Ryan Miller left Penn State in 2012 with excellent training in Finance and Economics. But like most people, he didn’t learn a whole lot about plastics. Little did he know that his search for a job would lead to Ultra-Poly Corp., the world of recycling, and a Business Development Associate’s position that would prove quite an adventure. Ryan needed to know all about the business and Ultra-Poly gave him the education he needed.

“Every day, I went into the plant and learned as much as I could about plastic,” Ryan said. “I would test raw materials and finished compounds in the laboratory, sit in on daily production meetings, run grinders and shredders, book freight inbound and outbound, package samples, and more.”

Putting valuable knowledge to use

And with all that experience, came a series of important relationships. “Throughout my 10 years in the plastics industry, all with Ultra-Poly, I have received a wealth of knowledge from my bosses and co-workers,” Ryan said. “Although I’ve never had an actual ‘mentor’ by definition, I give all the kudos in the world to my colleagues who have each taken time to teach me something new or share an experience I could learn from.”

Today, all that knowledge serves Ryan well in his role as Business Development Manager at Ultra-Poly, helping him keep people informed. “On an average day,” he said, “I will have conversations with my suppliers to make sure raw materials are delivering on time as well as having conversations with my customers to let them know when to expect their orders.”

Speaking up for the industry

As does everyone in the industry, Ryan hopes to change public perceptions about plastics. “Plastic waste is definitely a problem and recycling rates certainly are not where we need them to be,” he said, adding “I think we need to invest more on the recycling side of the industry as well as educate the consumers on how to properly recycle their plastic.”

Ryan can say that with genuine optimism because he has seen good information in action. “What I like most is sharing the story of what we do at Ultra-Poly,” he said. “Most people don’t truly understand plastic recycling or believe that it really happens. I find a lot of joy in seeing faces light up after showing or telling people what we do at our recycling facilities.”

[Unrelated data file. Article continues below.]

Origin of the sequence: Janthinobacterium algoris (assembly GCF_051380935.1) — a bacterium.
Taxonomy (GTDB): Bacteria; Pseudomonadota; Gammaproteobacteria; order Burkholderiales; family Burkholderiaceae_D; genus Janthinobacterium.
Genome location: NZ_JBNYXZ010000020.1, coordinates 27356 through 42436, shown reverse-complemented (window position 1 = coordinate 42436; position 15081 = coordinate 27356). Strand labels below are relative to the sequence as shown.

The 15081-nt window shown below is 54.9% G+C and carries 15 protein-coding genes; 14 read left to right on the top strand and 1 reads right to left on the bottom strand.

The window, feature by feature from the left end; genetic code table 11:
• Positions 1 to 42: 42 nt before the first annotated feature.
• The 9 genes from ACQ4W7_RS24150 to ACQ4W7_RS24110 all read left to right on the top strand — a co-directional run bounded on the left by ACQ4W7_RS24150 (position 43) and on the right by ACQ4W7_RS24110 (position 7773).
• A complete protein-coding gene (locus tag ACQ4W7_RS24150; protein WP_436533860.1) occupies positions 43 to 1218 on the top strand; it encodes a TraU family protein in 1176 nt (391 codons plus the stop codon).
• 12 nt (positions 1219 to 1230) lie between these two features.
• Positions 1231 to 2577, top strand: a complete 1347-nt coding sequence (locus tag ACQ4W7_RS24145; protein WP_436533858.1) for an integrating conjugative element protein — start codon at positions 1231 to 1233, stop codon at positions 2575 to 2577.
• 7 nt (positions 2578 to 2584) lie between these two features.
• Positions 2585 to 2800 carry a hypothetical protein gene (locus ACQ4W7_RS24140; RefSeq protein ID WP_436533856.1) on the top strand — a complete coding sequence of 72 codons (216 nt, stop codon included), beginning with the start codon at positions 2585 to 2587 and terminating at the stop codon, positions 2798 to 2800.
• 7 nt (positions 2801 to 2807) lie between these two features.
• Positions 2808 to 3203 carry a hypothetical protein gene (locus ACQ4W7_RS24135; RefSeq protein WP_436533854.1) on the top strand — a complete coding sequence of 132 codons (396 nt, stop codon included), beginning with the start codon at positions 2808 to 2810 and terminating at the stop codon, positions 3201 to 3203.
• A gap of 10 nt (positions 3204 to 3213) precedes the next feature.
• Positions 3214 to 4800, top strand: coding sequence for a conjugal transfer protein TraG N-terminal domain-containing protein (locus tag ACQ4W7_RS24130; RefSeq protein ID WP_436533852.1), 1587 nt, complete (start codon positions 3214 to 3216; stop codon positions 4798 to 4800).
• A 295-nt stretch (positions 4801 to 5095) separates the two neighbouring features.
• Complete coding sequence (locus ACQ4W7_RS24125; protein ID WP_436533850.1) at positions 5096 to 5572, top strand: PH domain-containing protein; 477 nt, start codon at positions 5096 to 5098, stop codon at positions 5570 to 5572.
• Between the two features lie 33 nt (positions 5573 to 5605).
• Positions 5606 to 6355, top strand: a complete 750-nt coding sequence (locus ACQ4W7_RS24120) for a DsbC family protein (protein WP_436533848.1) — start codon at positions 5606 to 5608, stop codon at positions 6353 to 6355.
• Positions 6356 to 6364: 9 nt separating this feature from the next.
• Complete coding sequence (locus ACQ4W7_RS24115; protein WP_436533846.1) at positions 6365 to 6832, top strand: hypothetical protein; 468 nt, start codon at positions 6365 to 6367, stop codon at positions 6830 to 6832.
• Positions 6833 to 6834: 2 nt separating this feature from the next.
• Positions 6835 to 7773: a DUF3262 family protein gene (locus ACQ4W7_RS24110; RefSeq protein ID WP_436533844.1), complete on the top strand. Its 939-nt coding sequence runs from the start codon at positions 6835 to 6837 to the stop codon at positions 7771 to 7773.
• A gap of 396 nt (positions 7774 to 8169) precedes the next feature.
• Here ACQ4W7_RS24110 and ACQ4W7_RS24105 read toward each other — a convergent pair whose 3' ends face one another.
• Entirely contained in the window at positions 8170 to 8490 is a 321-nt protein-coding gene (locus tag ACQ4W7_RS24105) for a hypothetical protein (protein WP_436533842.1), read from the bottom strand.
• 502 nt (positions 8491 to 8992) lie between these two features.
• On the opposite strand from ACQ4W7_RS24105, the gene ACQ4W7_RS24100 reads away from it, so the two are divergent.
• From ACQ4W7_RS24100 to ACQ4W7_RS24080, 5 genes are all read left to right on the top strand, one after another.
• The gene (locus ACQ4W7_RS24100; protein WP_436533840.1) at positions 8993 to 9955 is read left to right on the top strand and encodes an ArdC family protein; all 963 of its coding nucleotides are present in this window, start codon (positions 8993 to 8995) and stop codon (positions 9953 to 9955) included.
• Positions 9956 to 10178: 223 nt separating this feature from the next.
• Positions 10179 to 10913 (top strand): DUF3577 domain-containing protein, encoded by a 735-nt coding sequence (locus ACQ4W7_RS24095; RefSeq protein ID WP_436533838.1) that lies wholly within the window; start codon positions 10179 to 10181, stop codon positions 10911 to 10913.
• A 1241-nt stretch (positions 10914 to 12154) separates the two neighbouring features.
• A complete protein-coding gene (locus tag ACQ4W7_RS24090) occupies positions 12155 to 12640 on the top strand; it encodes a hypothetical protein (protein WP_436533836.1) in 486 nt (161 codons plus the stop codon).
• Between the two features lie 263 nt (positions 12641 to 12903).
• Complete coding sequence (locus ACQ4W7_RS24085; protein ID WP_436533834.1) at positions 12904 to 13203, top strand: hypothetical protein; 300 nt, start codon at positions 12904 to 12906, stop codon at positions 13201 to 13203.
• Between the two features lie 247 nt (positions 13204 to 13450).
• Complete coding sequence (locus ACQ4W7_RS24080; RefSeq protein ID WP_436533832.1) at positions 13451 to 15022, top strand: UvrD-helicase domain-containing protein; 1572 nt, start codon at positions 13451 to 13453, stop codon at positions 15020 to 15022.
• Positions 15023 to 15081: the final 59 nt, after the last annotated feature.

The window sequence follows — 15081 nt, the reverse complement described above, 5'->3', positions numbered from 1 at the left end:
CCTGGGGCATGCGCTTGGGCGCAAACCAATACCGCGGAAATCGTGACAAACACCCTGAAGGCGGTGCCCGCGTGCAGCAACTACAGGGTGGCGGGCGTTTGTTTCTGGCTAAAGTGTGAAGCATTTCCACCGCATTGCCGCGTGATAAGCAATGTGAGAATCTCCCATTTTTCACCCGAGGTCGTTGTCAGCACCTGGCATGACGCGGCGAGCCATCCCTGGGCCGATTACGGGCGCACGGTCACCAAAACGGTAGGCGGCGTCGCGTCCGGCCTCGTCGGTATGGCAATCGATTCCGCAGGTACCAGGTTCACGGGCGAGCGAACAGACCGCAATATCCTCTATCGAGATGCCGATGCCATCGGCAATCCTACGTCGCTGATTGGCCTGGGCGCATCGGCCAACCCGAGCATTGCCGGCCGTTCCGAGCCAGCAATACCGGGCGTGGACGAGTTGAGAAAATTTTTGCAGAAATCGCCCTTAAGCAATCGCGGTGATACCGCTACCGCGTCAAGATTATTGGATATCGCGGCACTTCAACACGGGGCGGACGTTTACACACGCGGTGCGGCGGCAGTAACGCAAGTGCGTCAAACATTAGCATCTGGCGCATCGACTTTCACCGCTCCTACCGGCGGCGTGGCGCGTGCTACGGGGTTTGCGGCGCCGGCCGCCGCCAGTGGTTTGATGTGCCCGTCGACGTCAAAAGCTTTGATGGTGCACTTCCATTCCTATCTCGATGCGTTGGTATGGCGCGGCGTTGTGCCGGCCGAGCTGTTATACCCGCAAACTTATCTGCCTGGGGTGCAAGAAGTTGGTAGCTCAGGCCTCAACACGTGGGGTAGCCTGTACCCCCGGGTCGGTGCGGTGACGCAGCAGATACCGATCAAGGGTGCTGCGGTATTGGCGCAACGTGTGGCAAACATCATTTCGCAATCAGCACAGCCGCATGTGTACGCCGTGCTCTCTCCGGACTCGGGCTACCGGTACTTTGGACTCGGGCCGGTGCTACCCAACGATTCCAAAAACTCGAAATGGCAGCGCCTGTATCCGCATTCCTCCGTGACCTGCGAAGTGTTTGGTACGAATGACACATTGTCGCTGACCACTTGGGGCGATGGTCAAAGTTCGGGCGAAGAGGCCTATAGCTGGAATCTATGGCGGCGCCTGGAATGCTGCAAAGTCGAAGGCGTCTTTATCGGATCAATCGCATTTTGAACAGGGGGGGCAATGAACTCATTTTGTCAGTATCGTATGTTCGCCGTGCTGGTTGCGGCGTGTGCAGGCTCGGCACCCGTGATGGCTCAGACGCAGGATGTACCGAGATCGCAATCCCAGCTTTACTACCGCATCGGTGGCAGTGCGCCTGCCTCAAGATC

Not just a profession, but a community

In addition to having learned so much at Ultra-Poly, Ryan is glad the company is a PLASTICS member, as that has given him access to FLiP (Future Leaders in Plastics), a PLASTICS initiative focused on personal and professional development for plastics professionals under the age of 40. “I’ve made a lot of great connections and friends, and the guest speakers at our quarterly meetings have all helped me develop skills,” Ryan said. “I’ve also traveled to new cities and had many new experiences thanks to FLiP, which have all helped me grow as a person.”

Ryan is very positive about the future and encourages other young people to consider a career in plastics, saying, “I believe the industry is strong and will continue to grow and adapt to the world we live in. Plastic is EVERYWHERE and that means endless opportunities to find new customers.”

Just ask Ryan’s wife about all the possibilities he explores. “My poor wife can’t take me anywhere at this point,” he said. “We’ll be out in public somewhere and most likely I’m lifting and inspecting a plastic bin to see who the manufacturer is!”

PLASTICS and the Future Leaders in Plastics (FLiP) Committee are devoted to supporting and encouraging the next generation of plastics leaders who will play a crucial role in the innovation, technology and future of the plastics industry. FLiP’s mission is to provide young professionals under the age of 40 the exposure, education and resources they need to build lifelong careers in plastics. Want to join? Want to get your employees involved?  Email: flip@plasticsindustry.org

 

 

 

 

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